May 19, 2013
When We Fight Back
Posted on Nov 24, 2011
By Scott Tucker
Morality in the land of the free is a curious mix of Tinkertoys and torture racks. We have just witnessed a full week of brutal coordinated police assaults upon peaceful protesters. The Occupy movement must therefore rise to a new level of coordinated and class-conscious actions against the corporate state. But let’s not be seen in public with signs saying, “They only call it class war when we fight back.” We might frighten away all our potential friends in high places. Every last member of the Occupy movement must have the patience of the saints while being pepper sprayed, or else the ruling class will not enjoy three square meals of duly seasoned sacrificial lambs.
Certain front groups of the Democratic Party, including MoveOn, have sought to force the wider Occupy movement into the narrow channel of their chosen corporate party. And the more bureaucratic labor unions such as the SEIU (dominated by labor bosses aligned with the Democratic Party) have also taken up the 99 percent slogan. Although working people are welcome, labor union bosses should be reminded that they remain bosses. Indeed, the Occupy movement is a public forum in which workers can call into question the class collaboration of their own union leaders.
So we shall see just who is better at changing minds about this capitalist system. Socialists should avoid triumphalist rhetoric, since we, the people, now face grinding regimes of austerity round the world. Austerity is demanded by international banks and corporate regimes. This is the strong medicine the doctors order for malingering patients in Greece, Spain, Italy and, soon enough, most of Europe. Just as several officially “socialist” parties joined in the enforcement of austerity in Europe, Democratic politicians are willing partners in the enforcement of an austerity regime in the United States.
Make no mistake: The corporate state is still strong. That’s why Ray Lewis, the retired Philadelphia police captain who went to New York City to protest police abuse of Occupy Wall Street protesters (and was arrested), is more than welcome in our ranks.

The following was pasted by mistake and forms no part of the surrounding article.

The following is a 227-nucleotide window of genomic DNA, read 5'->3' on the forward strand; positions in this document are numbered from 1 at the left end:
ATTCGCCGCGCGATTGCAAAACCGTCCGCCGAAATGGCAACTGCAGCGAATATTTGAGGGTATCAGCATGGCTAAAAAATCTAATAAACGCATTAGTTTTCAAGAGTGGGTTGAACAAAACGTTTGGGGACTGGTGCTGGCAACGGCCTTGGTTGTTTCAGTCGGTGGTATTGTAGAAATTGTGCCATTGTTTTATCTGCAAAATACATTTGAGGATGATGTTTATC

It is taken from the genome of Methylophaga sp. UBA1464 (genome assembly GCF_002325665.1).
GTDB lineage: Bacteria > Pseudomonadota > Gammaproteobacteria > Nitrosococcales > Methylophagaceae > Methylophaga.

No class-conscious worker or socialist will be surprised that many members of the police are also questioning the “excesses” of capitalism. But such excesses are not mere statistical blips; these excesses are predictable though they do not run on strict timetables. The boom and bust cycles of the “free market” are structural elements of the profit system much in the way steel and glass are structural elements of the corporate mausoleums of Manhattan. These excesses are necessary consequences of the whole structure of waged and unwaged exploitation. But police officers willing to risk their own jobs to join insurgent political protests still remain a small minority. Yes, police are members of the 99 percent, just as the Occupy movement has always claimed. Especially in times of open class struggle, however, the police are also paid to defend the power and profits of the 1 percent. If we ever forget this fact then we may be sentimentalists, but we are not giving our ideals a fair chance in the real world.
Like the Catholic Church, the Occupy movement also welcomes late vocations. We are all pickled alive in the rancid vinegar of class culture, and as the Gospel of St. John declares, “If we say we have no sin, we deceive ourselves and the truth is not in us.” Most comfortable people have our own dear reasons for enjoying luxuries whose cost might feed a hungry family for a week in Appalachia or in North Philly. We may not be called to be St. Francis, much less professional revolutionaries, but we are called to be citizens so long as we pretend to defend this republic.
So if you really must vote by rote, at least take a public risk once in a while in some other realm. Or if your conscience has truly atrophied into a mental appendix, maybe you should have it surgically removed before it causes any future headaches.
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